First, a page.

The premise is simple. Four dancers battle it out on stage, demonstrating impressive skills in the break-dance and freestyle disciplines.

While the level of experience is evident in the way the dancers move and interact with each other, the overall plot of the performance is unknown to the audience. At times this sense of mystery works in the favour of a show, but in this case it left a little too much to the imagination.

Was the main character, a young man, battling his inner demons? Or is he the new kid on the block trying to carve out a name for himself? We really couldn't be sure, and at times there were scenes that of such internal conflict and torment that it was hard to watch without understanding why.

There were, however, moments of pure visual poetry where, through the smoky lighting, we caught a glimpse of a contorted break dancing pose frozen in time. Impressive skills undoubtedly honed over many years speak volumes of the talents of these artists, who work better as individual performers than as a collective.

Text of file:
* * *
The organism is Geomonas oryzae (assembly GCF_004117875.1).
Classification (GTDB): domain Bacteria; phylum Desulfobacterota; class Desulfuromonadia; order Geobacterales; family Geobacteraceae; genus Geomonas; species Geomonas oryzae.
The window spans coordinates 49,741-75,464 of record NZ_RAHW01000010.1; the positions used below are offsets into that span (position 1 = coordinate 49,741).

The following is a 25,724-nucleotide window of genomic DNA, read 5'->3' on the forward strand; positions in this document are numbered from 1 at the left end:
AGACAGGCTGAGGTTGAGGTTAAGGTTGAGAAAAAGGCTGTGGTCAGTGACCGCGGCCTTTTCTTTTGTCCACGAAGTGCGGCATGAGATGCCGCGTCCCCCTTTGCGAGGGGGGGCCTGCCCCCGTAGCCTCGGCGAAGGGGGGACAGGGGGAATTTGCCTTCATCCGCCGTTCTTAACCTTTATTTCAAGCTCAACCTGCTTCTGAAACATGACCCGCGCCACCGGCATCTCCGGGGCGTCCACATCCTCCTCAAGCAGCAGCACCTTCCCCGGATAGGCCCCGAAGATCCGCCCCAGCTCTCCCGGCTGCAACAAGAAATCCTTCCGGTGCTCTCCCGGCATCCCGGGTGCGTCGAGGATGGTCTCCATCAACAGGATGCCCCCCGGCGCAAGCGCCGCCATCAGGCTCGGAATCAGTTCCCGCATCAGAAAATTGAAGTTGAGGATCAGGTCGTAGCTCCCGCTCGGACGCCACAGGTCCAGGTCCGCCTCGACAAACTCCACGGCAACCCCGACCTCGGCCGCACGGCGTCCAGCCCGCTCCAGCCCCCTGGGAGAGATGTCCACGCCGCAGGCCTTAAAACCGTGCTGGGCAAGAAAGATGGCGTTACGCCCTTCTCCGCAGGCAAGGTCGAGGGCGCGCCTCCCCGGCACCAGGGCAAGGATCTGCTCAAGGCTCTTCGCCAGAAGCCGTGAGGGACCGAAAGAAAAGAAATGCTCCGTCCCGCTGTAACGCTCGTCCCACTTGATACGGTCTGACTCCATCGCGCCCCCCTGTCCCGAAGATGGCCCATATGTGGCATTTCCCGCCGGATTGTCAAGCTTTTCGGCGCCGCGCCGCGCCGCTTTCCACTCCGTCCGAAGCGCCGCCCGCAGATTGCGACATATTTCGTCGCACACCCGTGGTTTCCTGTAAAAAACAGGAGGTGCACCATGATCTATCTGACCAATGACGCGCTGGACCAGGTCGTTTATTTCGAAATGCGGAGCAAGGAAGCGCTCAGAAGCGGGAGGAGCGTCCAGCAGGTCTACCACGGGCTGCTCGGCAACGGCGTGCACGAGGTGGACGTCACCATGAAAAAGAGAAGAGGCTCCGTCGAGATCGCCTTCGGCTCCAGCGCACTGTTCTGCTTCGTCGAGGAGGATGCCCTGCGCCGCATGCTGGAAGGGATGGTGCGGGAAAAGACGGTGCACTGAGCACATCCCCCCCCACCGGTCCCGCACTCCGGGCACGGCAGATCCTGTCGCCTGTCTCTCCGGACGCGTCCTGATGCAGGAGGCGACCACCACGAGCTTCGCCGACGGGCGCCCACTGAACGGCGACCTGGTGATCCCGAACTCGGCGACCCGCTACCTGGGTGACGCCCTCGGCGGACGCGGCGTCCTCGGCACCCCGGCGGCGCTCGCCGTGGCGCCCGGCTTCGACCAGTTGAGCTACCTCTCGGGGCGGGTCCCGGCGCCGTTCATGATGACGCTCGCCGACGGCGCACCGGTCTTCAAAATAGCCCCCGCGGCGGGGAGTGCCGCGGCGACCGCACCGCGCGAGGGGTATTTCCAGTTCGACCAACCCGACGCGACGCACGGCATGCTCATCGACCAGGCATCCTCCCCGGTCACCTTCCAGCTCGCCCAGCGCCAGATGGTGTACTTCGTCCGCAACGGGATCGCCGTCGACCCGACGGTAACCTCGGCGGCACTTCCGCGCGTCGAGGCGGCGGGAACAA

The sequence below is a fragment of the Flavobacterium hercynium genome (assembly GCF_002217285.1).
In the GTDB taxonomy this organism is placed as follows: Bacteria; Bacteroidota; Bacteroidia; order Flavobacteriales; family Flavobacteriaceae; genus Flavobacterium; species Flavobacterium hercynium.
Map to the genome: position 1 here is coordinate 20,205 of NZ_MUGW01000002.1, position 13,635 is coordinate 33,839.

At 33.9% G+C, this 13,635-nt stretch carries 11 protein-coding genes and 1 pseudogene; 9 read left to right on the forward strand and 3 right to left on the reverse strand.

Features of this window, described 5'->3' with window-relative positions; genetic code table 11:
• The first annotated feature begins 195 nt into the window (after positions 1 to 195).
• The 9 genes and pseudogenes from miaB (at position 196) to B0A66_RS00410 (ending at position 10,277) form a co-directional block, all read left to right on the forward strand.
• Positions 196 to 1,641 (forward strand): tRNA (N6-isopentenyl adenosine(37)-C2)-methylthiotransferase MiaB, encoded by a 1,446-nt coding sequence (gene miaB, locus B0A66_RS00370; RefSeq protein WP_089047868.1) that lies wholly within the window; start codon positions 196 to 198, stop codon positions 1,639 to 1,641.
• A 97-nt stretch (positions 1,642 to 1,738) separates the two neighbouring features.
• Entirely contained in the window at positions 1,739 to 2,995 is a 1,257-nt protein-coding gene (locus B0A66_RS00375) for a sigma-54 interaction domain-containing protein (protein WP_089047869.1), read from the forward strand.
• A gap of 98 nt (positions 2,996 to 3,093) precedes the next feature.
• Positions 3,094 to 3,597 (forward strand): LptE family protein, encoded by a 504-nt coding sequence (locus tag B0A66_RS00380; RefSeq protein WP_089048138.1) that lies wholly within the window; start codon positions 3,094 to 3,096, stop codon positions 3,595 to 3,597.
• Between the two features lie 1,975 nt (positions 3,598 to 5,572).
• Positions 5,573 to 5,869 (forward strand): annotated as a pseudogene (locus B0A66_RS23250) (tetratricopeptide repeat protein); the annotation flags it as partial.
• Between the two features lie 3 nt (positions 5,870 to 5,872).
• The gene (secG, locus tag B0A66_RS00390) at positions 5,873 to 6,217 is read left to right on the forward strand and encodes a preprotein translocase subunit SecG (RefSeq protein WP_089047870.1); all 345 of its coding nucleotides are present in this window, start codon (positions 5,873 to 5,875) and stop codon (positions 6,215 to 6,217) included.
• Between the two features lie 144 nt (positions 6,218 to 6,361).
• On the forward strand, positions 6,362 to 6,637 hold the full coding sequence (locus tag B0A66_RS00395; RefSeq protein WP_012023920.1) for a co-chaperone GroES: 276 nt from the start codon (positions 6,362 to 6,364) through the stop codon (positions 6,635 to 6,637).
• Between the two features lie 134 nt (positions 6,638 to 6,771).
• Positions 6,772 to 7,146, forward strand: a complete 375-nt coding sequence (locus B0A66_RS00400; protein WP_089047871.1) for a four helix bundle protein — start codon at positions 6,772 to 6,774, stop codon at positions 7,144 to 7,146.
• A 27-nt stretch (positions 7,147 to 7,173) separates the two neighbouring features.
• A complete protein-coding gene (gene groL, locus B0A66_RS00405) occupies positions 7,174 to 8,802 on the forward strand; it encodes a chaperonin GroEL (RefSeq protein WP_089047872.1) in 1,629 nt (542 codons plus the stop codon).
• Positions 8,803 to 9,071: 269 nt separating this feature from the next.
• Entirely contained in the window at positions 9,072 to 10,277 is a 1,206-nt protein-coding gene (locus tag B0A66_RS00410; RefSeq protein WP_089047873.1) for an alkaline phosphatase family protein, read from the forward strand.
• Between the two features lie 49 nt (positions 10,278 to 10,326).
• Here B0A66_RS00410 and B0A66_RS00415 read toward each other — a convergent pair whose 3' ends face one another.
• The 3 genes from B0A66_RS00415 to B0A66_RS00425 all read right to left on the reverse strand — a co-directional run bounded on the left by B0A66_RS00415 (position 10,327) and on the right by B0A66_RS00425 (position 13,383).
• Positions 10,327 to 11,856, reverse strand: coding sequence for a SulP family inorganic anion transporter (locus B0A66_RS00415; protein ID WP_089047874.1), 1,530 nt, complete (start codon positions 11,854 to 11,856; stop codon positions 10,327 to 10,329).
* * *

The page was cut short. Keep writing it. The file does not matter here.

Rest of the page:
You definitely wouldn't call the foursome a well-oiled machine, as in the majority of synchronised segments someone wasn't quite in time. However, they made up for this in their separate solos, where they wowed the audience with impressive moves that literally have them standing on their heads. (The dancers, not the audience.)

This show is perfect for young people starting out in the the hiphop/ freestyle discipline. The creative ways in which the dancers worked with each other and some additional surprise elements gave rise to some 'ooh and aah' moments from the audience.

Acts like these are essential for getting the ultimate Fringe experience. Through supporting grass-roots, home-grown Australian talent that stretches beyond the headlining shows, you ensure the future of these incredibly nuanced art-forms, and give rise to the next generation of b-boys and girls who, without shows like these, would never know that this was possible.